Combination Stem-Cell Transplant May Benefit Type 1 Diabetes

Miriam E Tucker

December 08, 2015

VANCOUVER, British Columbia — Transplantation of cells from umbilical cords along with autologous bone-marrow stem cells may represent a promising new approach for treating patients with established type 1 diabetes, a new proof-of-concept study suggests.

One-year findings from an open-label randomized trial of 42 patients who received either the combined transplanted cells or standard care were presented December 1 here at the World Diabetes Congress 2015 by Xiumin Xu, director of China-USA Collaborative Human Cell Transplant Program at the Diabetes Research Institute at the University of Miami, Coral Gables, Florida, and were simultaneously published in Diabetes Care.

Ms Xu noted that therapeutic strategies for type 1 diabetes must address the autoreactive host immune system as well as pancreatic beta-cell repair and regeneration.

Most type 1 diabetes clinical trials have been conducted in patients soon after disease onset, but increasing evidence suggests that some level of insulin production is maintained in many patients even years after diagnosis, she added.

Session moderator and Diabetes Care editor William T Cefalu, MD, executive director, Pennington Biomedical Research Center, Louisiana State University, Baton Rouge, told Medscape Medical News, "This paper showed that interventions may show an effect even after many years of having established type 1 diabetes....The authors showed, at least in this study, there was some improvement in endogenous C-peptide, insulin levels, HbA1c, and fasting glucose."

Glycemic Parameters Improved With Combination Transplant

In the study, the researchers used mesenchymal stromal cells extracted from umbilical cords; these cells are considered multipotent stem cells and can also be isolated from bone marrow, adipose tissue, and placenta, among other tissues, and have been shown to modulate immune responses and tissue repair, Ms Xu explained.

But previous work has suggested that mesenchymal stromal cells alone might not be sufficient for the type of tissue regeneration and repair needed. So the scientists used autologous bone-marrow mononuclear cells in addition.

Both types of cells induce regeneration of recipient-derived pancreatic insulin-secreting cells, while the mesenchymal cells inhibit T-cell–mediated responses against the newly formed beta cells.

Study participants were aged 18 to 40 years, had been diagnosed with type 1 diabetes for longer than 2 years but less than 16 years, had HbA1c levels of 7.5% to 10.5%, and had daily insulin requirements of less than 100 units.

To ensure homogeneity, umbilical-cord mesenchymal stromal cells used in the trial were all obtained from a single human donor umbilical cord. The autologous bone-marrow mononuclear cells were aspirated from both iliac crests of the participants under local anesthesia.

Patients were fasted and received prophylactic octreotide prior to the transplantation procedure. Catheterization was performed under angiographic guidance. The dorsal pancreatic artery was identified, and 60 to 80 mL of the bone-marrow cells were infused, followed by 30 to 50 mL of the umbilical-cord mesenchymal stromal cells.

At 1 year, the primary end point, C-peptide secretion, increased significantly in the stem-cell–transplant group, with 15 of 21 (71%) showing increased levels (P = .00012). In contrast, C-peptide decreased by 7.7% among the 21 controls (P = .013 vs transplant group).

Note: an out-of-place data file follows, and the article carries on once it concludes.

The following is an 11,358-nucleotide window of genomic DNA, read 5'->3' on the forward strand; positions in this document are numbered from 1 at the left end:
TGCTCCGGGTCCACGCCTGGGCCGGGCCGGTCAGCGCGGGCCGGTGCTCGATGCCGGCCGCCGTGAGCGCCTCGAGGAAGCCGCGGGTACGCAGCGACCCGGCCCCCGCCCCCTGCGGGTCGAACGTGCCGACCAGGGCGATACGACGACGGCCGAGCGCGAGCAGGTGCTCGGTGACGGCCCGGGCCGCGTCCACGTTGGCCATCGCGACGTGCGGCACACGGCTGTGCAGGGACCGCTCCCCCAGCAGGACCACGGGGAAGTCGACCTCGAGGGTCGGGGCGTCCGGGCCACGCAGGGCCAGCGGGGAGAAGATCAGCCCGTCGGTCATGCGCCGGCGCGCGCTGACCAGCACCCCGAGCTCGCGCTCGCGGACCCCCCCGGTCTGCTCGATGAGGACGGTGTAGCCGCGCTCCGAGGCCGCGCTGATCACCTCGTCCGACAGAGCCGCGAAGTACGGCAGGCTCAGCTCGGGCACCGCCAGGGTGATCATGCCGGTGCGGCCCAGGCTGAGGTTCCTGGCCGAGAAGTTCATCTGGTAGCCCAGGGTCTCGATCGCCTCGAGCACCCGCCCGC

Insulin levels increased in the stem-cell–transplant group by 49% (P = .01) while decreasing by 5.7% in the control group (P = 0.27 vs transplant).

HbA1c levels dropped significantly at 3, 6, 9, and 12 months in the cell-transplant patients, while remaining stable in the control group (P < .01 at all time points). The decline was from 8.6% to 7.5% with the transplanted cells, in contrast to a rise from 8.7% to 8.8% for the controls.

Similarly, significant reductions were seen among the cell-transplant patients in fasting blood glucose levels.

And although insulin independence was not achieved, insulin requirements were reduced by 29.2% with the cell transplant (P = .001), while remaining unchanged in the controls.

Cell Treatment Well Tolerated

At 12 months, patients in the transplanted group showed decreased anxiety and depression symptoms and improved quality-of-life scores, whereas these measures didn't change significantly in the control group.

Patient-reported severe hypoglycemic events were also lower in the stem-cell–transplant vs control group (P = 0.02).

No significant changes were seen in C-reactive protein, white blood cell counts, hemoglobin, serum creatinine, or alanine aminotransferase. No severe adverse events, such as malignant tumors, were observed during the follow-up period.

Overall glutamic acid decarboxylase antibody-positive rates at 1 year were not significantly different between the two groups (57% in stem-cell–transplant group and 52% in controls).

Dr Cefalu commented: "It was a small study, but the fact that they were able to do this and show some benefit, particularly in those with type 1 diabetes for a little longer, was a step forward. More longer-term and larger studies will be needed at this time in order to fully evaluate the intervention as to efficacy."

This study was supported by the Fujian Province, the People's Liberation Army Clinical Innovation Major Project Fund, and the Natural Science Foundation of Fujian Province. Generous support by the Diabetes Research Institute Foundation is acknowledged. Ms Xu and the other study authors have no further relevant financial relationships. Dr Cefalu is a consultant for Intarcia Therapeutics and Sanofi and has been a principal investigator of studies for GlaxoSmithKline, AstraZeneca, and Janssen.

Diabetes Care. Published online December 1, 2015. Article

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